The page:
Thursday, June 21, 2012

Body Shaming

This has been something that has effected me since I was in elementary school. That's right, when I was still in the single digits in terms of age! I still remember the first comment made about my size when I realized that someone was giving [me] a backhanded compliment in order to make themselves feel better about their own body image. That comment was one that will probably never leave my memory. I was just seven years old and it was made, actually, to my mother in my presence by another adult. She said, "Oh, she's so skinny! Don't you feed her?"

(laughter ensues)

My mother said something about me being a picky eater and then the other woman followed up with something to the effect of, "Well, that might come in handy when she's older and needs to diet like me."

(laughter again)

I just stood there watching, swinging my arms to keep my bored self busy. It wasn't until a few hours later that I realized what just happened. Since that day, I've heard many similar comments. Always disguised as a compliment and the hurtful comment always justified with the excuse of jealousy over my figure or diminished with a halfhearted story of how they use to be "skinny" too so they know how it feels.

It may surprise you to read that I'm a thin person with body image issues. No doubt, most of the people who started reading this assumed I was being made fun of for being overweight. But I'm writing this to speak out about another issue. One many people don't seem to realize exists and I fight with myself as to whether or not to call it a "new trend." The bashing of thin people under the guise of  "promoting healthy body images for all."

Only, there is one huge problem with this well intended idea. It forces everyone of a thinner build to feel bad about their bodies. So how does this promote a healthy body image for everyone?

This is a meme that has been traveling around Facebook for some time now. I would suspect that at least 90% of my friends have posted it at one time or another. Usually the comments are pretty harsh about the thin girls on the top row. There are about half a dozen similar ideas floating around as well. It's all done in an effort to make those with "curves" be more accepting of the way they are. I'm all for that but I'm against the way it's being done. In fact, it's being done in a way that I feel I can't even help empower these women about their bodies because it's as if my very being causes them pain.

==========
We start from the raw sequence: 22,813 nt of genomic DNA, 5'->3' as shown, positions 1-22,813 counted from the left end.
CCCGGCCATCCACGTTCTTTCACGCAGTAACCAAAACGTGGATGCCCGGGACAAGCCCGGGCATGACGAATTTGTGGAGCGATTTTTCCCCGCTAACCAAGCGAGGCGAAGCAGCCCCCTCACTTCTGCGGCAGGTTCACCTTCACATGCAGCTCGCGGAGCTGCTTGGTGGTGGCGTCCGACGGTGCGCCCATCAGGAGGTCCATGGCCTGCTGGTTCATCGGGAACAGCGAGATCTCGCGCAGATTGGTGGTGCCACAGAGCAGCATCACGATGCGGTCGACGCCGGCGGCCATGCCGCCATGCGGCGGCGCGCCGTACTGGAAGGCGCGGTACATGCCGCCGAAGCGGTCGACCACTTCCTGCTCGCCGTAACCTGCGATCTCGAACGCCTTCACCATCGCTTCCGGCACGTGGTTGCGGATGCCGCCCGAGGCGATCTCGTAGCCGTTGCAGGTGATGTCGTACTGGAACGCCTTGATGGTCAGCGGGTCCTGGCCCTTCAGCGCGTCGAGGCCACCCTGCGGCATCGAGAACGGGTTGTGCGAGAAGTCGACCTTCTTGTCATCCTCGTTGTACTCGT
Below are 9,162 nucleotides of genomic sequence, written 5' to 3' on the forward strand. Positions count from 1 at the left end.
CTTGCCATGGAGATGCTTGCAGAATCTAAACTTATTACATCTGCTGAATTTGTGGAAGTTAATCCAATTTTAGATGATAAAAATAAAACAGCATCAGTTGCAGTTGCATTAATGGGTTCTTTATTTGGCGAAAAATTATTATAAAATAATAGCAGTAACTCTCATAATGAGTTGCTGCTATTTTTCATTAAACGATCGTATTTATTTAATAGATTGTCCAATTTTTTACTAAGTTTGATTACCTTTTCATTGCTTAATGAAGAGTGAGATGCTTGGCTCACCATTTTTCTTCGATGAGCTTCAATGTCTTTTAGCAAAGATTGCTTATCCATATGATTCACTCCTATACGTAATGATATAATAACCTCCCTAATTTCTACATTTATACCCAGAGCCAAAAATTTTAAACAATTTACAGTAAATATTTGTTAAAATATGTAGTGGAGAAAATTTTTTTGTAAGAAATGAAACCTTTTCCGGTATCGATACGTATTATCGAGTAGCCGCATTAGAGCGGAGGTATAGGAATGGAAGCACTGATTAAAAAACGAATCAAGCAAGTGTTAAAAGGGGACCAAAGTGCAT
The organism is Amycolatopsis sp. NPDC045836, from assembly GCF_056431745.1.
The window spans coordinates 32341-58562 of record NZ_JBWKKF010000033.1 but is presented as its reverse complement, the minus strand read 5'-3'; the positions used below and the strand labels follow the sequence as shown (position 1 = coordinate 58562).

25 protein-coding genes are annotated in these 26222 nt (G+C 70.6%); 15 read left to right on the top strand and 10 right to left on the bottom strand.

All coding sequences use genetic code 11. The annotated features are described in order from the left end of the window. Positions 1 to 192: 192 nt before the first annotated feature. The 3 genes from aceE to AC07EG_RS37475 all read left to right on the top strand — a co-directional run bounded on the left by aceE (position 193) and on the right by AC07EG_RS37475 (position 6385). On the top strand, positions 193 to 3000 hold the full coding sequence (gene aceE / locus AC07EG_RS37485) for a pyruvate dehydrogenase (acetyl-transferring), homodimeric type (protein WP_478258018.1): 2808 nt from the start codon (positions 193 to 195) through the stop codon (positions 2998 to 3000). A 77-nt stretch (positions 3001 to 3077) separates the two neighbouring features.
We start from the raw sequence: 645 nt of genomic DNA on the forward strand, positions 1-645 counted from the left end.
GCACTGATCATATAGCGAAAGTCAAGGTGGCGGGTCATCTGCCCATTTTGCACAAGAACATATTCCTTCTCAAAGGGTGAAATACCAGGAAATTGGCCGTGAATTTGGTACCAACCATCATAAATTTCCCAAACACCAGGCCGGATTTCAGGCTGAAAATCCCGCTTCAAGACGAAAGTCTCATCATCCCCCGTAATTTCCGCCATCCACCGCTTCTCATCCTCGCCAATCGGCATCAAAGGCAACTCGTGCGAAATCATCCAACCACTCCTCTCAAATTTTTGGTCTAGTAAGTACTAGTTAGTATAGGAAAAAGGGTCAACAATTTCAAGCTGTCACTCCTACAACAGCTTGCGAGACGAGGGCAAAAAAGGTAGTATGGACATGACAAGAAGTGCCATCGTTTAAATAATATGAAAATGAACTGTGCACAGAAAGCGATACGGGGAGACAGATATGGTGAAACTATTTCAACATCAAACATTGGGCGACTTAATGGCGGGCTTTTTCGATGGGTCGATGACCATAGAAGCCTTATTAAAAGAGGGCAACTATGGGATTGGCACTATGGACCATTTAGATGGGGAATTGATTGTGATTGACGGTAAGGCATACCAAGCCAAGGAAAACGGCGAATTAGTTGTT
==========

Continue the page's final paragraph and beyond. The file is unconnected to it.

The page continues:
In a conversation about body image, whether on the net or in person, I always get a pit in my stomach. Usually it starts as something harmless, like a friend who wants to share their joy over losing weight or getting back into shape after a baby. But it's only a matter of time before the thin bashing starts. And when it does, I can feel myself shrink in my seat and try to cover myself so no one will notice that I'm one of those evil "gym bunnies" that are blamed for all body image issues.

What do I say to that? How could I possibly be included into this conversation? Does it matter that I'm on my own journey to get healthier? Does it matter that according to my body fat percentage I'm "obese"?  No, usually not. In fact, depending on the person, sometimes I don't give a congratulations at all on their progress (even though I really want to). Why? Because with certain people it opens a door in which they pull me into a conversation about how I'm so lucky I don't have "weight/body issues" and that it must be nice to not have to work for the "perfect" figure I have. A simple congratulations from me, a thin person, turned into an inadvertent attack on my own body image.